Status: In theaters (opened 12/25/09)
Directed By: Guy Ritchie
Written By: Michael Robert Johnson and Anthony Peckham and Simon Kinberg
Cinematographer: Philippe Rousselot
Starring: Robert Downey Jr., Jude Law, Rachel McAdams, Mark Strong
Pre-Sold Franchises—that’s what Hollywood execs call a movie that’s based on an existing property. The thinking goes that by securing the rights to an already well-known setting with familiar characters, they can be virtually guaranteed a certain number of butts in the seats. Sequels, remakes, reboots, and adaptations all fit into this category, and are generally considered a safe investment of production dollars. Sherlock Holmes is Guy Ritchie’s chance to tackle a pre-sold franchise, offering him the opportunity to bring 100-plus-year-old characters to new life with his frenetic filmmaking style. It’s sort of a period version of Snatch., but the results are a thoroughly enjoyable film with surprisingly broad appeal.
The take on Holmes (Robert Downey Jr.) by Ritchie and his screenwriters is one that assumes we’re already familiar with the character and his ever-present sidekick Dr. Watson (Jude Law), and enjoys playing with that fact. We don’t get the ever-present pipe, but we do see it on infrequent occasions. Ditto for the trademark hat, toned down here and joked about via direct reference in the introductory scene, as if the screenplay is saying, “Okay, let’s just acknowledge this up front so that the cliches don’t get in the way of the fun we’re about to have.” And so it goes. The plot involves an evil master of the occult named Lord Blackwood (Mark Strong) who plans to take over late-19th-century London, and Holmes’ attempt to stop him and bring him to justice. Along the way, the detective’s long-lost love (Rachel McAdams) shows up and becomes involved in the story as well. It’s a classic-style detective tale, one that’s believably rooted in the 1800s and yet somehow still lets you know that it knows that you’re watching it in the 2000s.
Ritchie’s stylistic flair is present here, though it’s more toned down than in some of his previous films, presumably to lower the barrier to entry and capture the attention of all of those pre-sold audience members. He allows for a couple of storytelling devices that embellish the straightforward storyline in creative ways, the most prominent and most enjoyable being his onscreen depiction of Holmes’ analytic mind. Just as the action gets going, we see it in slow motion, as Holmes imagines things playing out while planning his moves and thinking the sequence through in his characteristic level of detail. We then go back to the start and see things occur in realtime, witnessing the fruits of Holmes’ mental labor as the set piece unfolds. This is slightly confusing the first time it’s used, but by the film’s climax Ritchie has done an effective job of acclimating the audience to the technique, and it serves to pull you into the action in an impressively sympathetic manner; we not only root for Holmes, we follow his train of thought in intimate detail and get to feel like we’re in on his rapid-fire planning as well.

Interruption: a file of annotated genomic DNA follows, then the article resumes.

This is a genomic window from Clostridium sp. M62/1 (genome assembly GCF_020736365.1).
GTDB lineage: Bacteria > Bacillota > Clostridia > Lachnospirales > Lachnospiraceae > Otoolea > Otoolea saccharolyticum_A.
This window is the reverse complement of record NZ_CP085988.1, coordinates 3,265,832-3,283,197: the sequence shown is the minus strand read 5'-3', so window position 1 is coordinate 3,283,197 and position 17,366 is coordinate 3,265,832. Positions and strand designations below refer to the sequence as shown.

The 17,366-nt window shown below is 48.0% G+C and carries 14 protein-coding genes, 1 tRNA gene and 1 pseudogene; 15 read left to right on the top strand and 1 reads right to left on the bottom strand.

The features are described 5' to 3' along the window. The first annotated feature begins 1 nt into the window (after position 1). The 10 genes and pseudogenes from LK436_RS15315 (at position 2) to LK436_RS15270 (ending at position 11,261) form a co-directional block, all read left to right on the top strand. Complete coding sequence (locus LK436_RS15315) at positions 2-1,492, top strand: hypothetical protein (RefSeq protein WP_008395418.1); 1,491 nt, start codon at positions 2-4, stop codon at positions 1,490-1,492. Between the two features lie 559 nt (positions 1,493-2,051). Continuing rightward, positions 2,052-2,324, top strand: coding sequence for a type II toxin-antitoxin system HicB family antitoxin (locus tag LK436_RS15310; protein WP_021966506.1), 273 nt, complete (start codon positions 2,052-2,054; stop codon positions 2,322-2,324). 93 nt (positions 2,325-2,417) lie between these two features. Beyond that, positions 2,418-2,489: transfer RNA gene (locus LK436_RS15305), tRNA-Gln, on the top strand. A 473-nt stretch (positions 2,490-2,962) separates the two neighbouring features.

Downey’s Sherlock is about what you’d expect: humorously self-deprecating and yet cocky at the same time. He’s professionally insecure, though he’d never admit it, and his demeanor with women is likewise more outwardly self-assured than his track record would indicate. Law plays Watson as the stick-in-the-mud realist who can’t help but get caught up in his associate’s adventure. They’re counter-pointed by the larger-than-life Blackwood, who is of a singular mindset and a singular evilness, though Strong’s depiction avoids going too over the top. And Rachel McAdams makes for a good damsel with an agenda of her own—we’d expect no less from a twisty-turny mystery.
Though the cast is great, and it’s hard to imagine Robert Downey ever taking a back seat, the real star of Sherlock Holmes might be its set design and special effects. Although some of the dialogue and details of the plot have a bit of a winkingly anachronistic bent, the world in which the film is set is an incredible recreation of 1891 London. Most impressive is London’s Tower Bridge, still under construction, which looms in the backgrounds and provides a constant presence before serving as the setting for the film’s climactic showdown. There’s also an incredible scene in a massive ship factory, with seamless CG effects that are on par with anything Avatar has to offer. The ship, and what happens to it, reminded me also of a scene involving a plane in the first act of Knowing, another film from 2009 that had effects so good they seem to have been overlooked.
You know what you’re getting going into Sherlock Holmes, and you also know you’re in for a few surprises. The plot has twists and clever bits of detective work, as expected, but what we haven’t seen before is Holmes being involved in this particular brand of fun. Downey is almost snickering throughout the movie, and we are too because Ritchie lets us in on the joke. We know we’re watching a Sherlock Holmes movie, and we mostly know what that entails, but it’s the additional touches that give it a style of its own beyond the prerequisites. It’s a sit-back-and-enjoy movie, and enjoyable it is.